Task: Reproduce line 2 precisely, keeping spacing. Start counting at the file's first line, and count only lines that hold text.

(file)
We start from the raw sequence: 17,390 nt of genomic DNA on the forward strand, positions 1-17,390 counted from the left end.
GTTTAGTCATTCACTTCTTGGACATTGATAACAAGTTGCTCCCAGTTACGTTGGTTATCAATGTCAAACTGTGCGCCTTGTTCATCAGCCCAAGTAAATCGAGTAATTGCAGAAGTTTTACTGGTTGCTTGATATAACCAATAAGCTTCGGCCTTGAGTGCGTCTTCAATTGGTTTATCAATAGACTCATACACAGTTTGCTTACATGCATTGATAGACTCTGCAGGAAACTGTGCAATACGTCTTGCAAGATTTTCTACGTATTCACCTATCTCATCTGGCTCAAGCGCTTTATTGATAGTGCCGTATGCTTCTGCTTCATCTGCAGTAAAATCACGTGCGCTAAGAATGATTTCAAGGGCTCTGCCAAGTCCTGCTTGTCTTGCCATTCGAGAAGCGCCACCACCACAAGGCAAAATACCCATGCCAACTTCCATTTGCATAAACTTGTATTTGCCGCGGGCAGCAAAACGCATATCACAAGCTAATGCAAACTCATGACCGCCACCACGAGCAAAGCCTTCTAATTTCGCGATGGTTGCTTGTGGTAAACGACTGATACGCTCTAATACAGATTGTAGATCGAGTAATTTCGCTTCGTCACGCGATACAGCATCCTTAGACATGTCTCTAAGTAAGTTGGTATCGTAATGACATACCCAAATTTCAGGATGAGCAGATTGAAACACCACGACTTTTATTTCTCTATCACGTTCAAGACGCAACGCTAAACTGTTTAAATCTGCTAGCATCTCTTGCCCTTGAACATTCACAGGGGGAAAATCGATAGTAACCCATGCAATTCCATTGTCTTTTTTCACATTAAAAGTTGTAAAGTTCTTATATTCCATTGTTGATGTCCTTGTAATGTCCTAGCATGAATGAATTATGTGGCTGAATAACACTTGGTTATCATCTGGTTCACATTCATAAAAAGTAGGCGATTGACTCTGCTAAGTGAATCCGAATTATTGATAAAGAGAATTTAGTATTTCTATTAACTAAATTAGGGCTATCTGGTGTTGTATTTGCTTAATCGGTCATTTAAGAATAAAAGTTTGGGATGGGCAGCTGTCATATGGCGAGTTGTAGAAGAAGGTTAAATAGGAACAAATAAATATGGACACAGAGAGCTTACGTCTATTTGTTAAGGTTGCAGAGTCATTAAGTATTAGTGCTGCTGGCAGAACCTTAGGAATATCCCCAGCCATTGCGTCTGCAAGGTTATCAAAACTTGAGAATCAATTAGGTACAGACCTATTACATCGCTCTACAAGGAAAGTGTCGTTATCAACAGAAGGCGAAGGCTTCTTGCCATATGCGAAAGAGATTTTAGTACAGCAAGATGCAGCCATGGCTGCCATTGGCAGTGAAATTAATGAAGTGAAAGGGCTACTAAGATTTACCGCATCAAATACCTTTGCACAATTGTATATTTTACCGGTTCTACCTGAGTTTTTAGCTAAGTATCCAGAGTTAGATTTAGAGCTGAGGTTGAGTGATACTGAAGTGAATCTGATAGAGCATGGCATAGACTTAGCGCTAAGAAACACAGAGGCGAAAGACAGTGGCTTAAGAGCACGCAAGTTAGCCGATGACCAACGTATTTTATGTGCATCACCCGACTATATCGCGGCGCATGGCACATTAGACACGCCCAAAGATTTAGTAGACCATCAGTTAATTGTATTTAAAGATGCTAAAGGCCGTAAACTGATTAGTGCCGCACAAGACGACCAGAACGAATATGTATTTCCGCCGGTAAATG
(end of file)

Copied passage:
GTTTAGTCATTCACTTCTTGGACATTGATAACAAGTTGCTCCCAGTTACGTTGGTTATCAATGTCAAACTGTGCGCCTTGTTCATCAGCCCAAGTAAATCGAGTAATTGCAGAAGTTTTACTGGTTGCTTGATATAACCAATAAGCTTCGGCCTTGAGTGCGTCTTCAATTGGTTTATCAATAGACTCATACACAGTTTGCTTACATGCATTGATAGACTCTGCAGGAAACTGTGCAATACGTCTTGCAAGATTTTCTACGTATTCACCTATCTCATCTGGCTCAAGCGCTTTATTGATAGTGCCGTATGCTTCTGCTTCATCTGCAGTAAAATCACGTGCGCTAAGAATGATTTCAAGGGCTCTGCCAAGTCCTGCTTGTCTTGCCATTCGAGAAGCGCCACCACCACAAGGCAAAATACCCATGCCAACTTCCATTTGCATAAACTTGTATTTGCCGCGGGCAGCAAAACGCATATCACAAGCTAATGCAAACTCATGACCGCCACCACGAGCAAAGCCTTCTAATTTCGCGATGGTTGCTTGTGGTAAACGACTGATACGCTCTAATACAGATTGTAGATCGAGTAATTTCGCTTCGTCACGCGATACAGCATCCTTAGACATGTCTCTAAGTAAGTTGGTATCGTAATGACATACCCAAATTTCAGGATGAGCAGATTGAAACACCACGACTTTTATTTCTCTATCACGTTCAAGACGCAACGCTAAACTGTTTAAATCTGCTAGCATCTCTTGCCCTTGAACATTCACAGGGGGAAAATCGATAGTAACCCATGCAATTCCATTGTCTTTTTTCACATTAAAAGTTGTAAAGTTCTTATATTCCATTGTTGATGTCCTTGTAATGTCCTAGCATGAATGAATTATGTGGCTGAATAACACTTGGTTATCATCTGGTTCACATTCATAAAAAGTAGGCGATTGACTCTGCTAAGTGAATCCGAATTATTGATAAAGAGAATTTAGTATTTCTATTAACTAAATTAGGGCTATCTGGTGTTGTATTTGCTTAATCGGTCATTTAAGAATAAAAGTTTGGGATGGGCAGCTGTCATATGGCGAGTTGTAGAAGAAGGTTAAATAGGAACAAATAAATATGGACACAGAGAGCTTACGTCTATTTGTTAAGGTTGCAGAGTCATTAAGTATTAGTGCTGCTGGCAGAACCTTAGGAATATCCCCAGCCATTGCGTCTGCAAGGTTATCAAAACTTGAGAATCAATTAGGTACAGACCTATTACATCGCTCTACAAGGAAAGTGTCGTTATCAACAGAAGGCGAAGGCTTCTTGCCATATGCGAAAGAGATTTTAGTACAGCAAGATGCAGCCATGGCTGCCATTGGCAGTGAAATTAATGAAGTGAAAGGGCTACTAAGATTTACCGCATCAAATACCTTTGCACAATTGTATATTTTACCGGTTCTACCTGAGTTTTTAGCTAAGTATCCAGAGTTAGATTTAGAGCTGAGGTTGAGTGATACTGAAGTGAATCTGATAGAGCATGGCATAGACTTAGCGCTAAGAAACACAGAGGCGAAAGACAGTGGCTTAAGAGCACGCAAGTTAGCCGATGACCAACGTATTTTATGTGCATCACCCGACTATATCGCGGCGCATGGCACATTAGACACGCCCAAAGATTTAGTAGACCATCAGTTAATTGTATTTAAAGATGCTAAAGGCCGTAAACTGATTAGTGCCGCACAAGACGACCAGAACGAATATGTATTTCCGCCGGTAAATG